As the senior barrister and former Conservative MP Sir Ivan Lawrence put it in a speech (pdf) last September (from which The Times seems to have taken much of its report), "it is one thing to punish an offender and also to deprive him of the proceeds of his crime; it is quite another to deprive him of property that is not the proceeds of crime". He told the Cambridge International Symposium on Economic Crime that POCA - both in its principles and in its operation - was "a law more draconian and manifestly unjust than anything ever devised by the state in modern times". It was contrary to traditional British principles:


At the heart [of English justice] has been the doctrine of the rule of law. This has been anchored to the concepts of fairness and justice, with its judges, juries and barristers standing firmly against oppresion by the state and its sometimes harsh laws, whenever it threatens the liberty of the citizen...our judges, who have risen through the ranks of lawyers practising daily in our courts, are imbued through every fibre of their judicial being with the traditional principles of our common law, and so have been able to just their own judgement or discretion when they perceive any risk of injustice.


Lawrence finds it "astonishing that no-one is up in arms about it".

So why is this happening? Money would seem to be the prime motivation. With tax revenues declining, expropriating money from people who are (or who may be characterised as being) offenders is a potentially lucrative source of revenue. While it was originally presented as a deterent to crime, and a just punishment of drug dealers and gangsters, POCA is now being used nakedly as a money-making racket. The various parts of the criminal justice system can enjoy un petit souper at the expense not just of major-league crimelords but others who may merely have been careless with their accounts. Under the rules, police, prosecutors and courts receive a share of receipts on an 18.75%, 18.75% and 12.5% basis. There are incentives - The Times suggests that in some cases individuals are receiving bonuses based on the money raised under the Act. There are also targets. Nationally £135.7 million was seized in the financial year 2007-8, up from £96 million two years before. The Home Office has now set the criminal justice system a target for the annual seizure of £250 million of criminal assets by 2010 and wants the figure to rise to £1 billion per year.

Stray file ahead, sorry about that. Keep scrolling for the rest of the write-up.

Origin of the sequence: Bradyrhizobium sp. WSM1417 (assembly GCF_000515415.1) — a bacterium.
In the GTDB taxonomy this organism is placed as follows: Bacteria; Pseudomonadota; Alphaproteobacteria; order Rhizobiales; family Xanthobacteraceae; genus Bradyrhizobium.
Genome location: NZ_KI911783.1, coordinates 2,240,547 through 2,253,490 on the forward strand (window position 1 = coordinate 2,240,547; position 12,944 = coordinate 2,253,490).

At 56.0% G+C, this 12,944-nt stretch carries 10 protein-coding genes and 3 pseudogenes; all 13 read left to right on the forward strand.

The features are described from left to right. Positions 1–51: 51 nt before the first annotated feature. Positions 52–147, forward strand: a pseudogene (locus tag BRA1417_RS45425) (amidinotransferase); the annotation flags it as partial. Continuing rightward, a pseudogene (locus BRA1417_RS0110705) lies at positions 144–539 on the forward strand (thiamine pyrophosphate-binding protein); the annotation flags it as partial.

When such high figures are involved, the crime (or suspicion of crime) can be little more than a pretext. Police and prosecutors pursue the most lucrative, rather than the most justifiable, cases. This skews not only justice but law enforcement priorities. For example, brothel keepers and owners of escort agencies, many of whom have been known to the police and tolerated for years have recently begun to yield rich pickings via POCA. The result, in many cases, has been to force vulnerable women - for whom the brothels might have provided a safe place to work - onto the streets. It is not the establishments linked to criminal gangs, or involved in people trafficking or the exploitation of underage prostitutes that are now most likely to be closed down by the police, but those that provide the best opportunities for profit. The state has become a glorified ponce, living off immoral earnings. As Belinda Brooks-Gordon has put it, "the Home Office has provided the police with a huge vested interest in the criminalisation of sex work."

It's not just POCA in which this profiteering approach to justice now obtains, of course. It is equally blatant in the use of speeding fines, parking fines and bin fines to raise money for the police and local authorities, or in disproportionate administrative "fines" such as that levied on Baroness Scotland for (in the accepted version of events) forgetting to photocopy some documents. In most of these cases, the normal protections of criminal law are sidestepped (as they are when people are made subject to ASBOs) by calling it a civil matter, despite the fact that not paying up will result in a long prison sentence.

As Sir Ivan noted, "it is difficult to have any sympathy for financial criminals whose greed has led them to deprive their fellow citizens of their hard-earned money". But equally, it's difficult to have any faith in a criminal justice system based on the profit motive.